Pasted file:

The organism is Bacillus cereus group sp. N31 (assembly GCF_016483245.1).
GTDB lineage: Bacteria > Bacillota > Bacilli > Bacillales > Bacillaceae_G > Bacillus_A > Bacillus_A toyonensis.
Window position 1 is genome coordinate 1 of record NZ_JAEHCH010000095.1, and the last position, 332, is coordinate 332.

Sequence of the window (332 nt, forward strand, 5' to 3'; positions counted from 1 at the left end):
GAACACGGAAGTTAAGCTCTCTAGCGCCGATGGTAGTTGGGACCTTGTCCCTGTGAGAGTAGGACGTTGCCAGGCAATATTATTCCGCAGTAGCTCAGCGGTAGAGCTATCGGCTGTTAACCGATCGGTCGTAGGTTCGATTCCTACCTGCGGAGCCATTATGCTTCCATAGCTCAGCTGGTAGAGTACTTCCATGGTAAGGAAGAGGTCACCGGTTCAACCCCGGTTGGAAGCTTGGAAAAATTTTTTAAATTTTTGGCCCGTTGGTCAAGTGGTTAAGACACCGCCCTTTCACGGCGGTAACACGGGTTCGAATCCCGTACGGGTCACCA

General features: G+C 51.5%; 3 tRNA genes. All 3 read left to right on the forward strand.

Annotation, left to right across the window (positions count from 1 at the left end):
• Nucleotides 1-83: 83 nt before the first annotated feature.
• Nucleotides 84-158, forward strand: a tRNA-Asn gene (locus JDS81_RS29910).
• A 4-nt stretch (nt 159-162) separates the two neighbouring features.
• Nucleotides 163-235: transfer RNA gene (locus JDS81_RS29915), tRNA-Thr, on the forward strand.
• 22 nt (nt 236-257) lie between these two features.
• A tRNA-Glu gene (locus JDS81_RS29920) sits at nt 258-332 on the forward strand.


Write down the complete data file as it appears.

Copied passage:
The organism is Bacillus cereus group sp. N31 (assembly GCF_016483245.1).
GTDB lineage: Bacteria > Bacillota > Bacilli > Bacillales > Bacillaceae_G > Bacillus_A > Bacillus_A toyonensis.
Window position 1 is genome coordinate 1 of record NZ_JAEHCH010000095.1, and the last position, 332, is coordinate 332.

Sequence of the window (332 nt, forward strand, 5' to 3'; positions counted from 1 at the left end):
GAACACGGAAGTTAAGCTCTCTAGCGCCGATGGTAGTTGGGACCTTGTCCCTGTGAGAGTAGGACGTTGCCAGGCAATATTATTCCGCAGTAGCTCAGCGGTAGAGCTATCGGCTGTTAACCGATCGGTCGTAGGTTCGATTCCTACCTGCGGAGCCATTATGCTTCCATAGCTCAGCTGGTAGAGTACTTCCATGGTAAGGAAGAGGTCACCGGTTCAACCCCGGTTGGAAGCTTGGAAAAATTTTTTAAATTTTTGGCCCGTTGGTCAAGTGGTTAAGACACCGCCCTTTCACGGCGGTAACACGGGTTCGAATCCCGTACGGGTCACCA

General features: G+C 51.5%; 3 tRNA genes. All 3 read left to right on the forward strand.

Annotation, left to right across the window (positions count from 1 at the left end):
• Nucleotides 1-83: 83 nt before the first annotated feature.
• Nucleotides 84-158, forward strand: a tRNA-Asn gene (locus JDS81_RS29910).
• A 4-nt stretch (nt 159-162) separates the two neighbouring features.
• Nucleotides 163-235: transfer RNA gene (locus JDS81_RS29915), tRNA-Thr, on the forward strand.
• 22 nt (nt 236-257) lie between these two features.
• A tRNA-Glu gene (locus JDS81_RS29920) sits at nt 258-332 on the forward strand.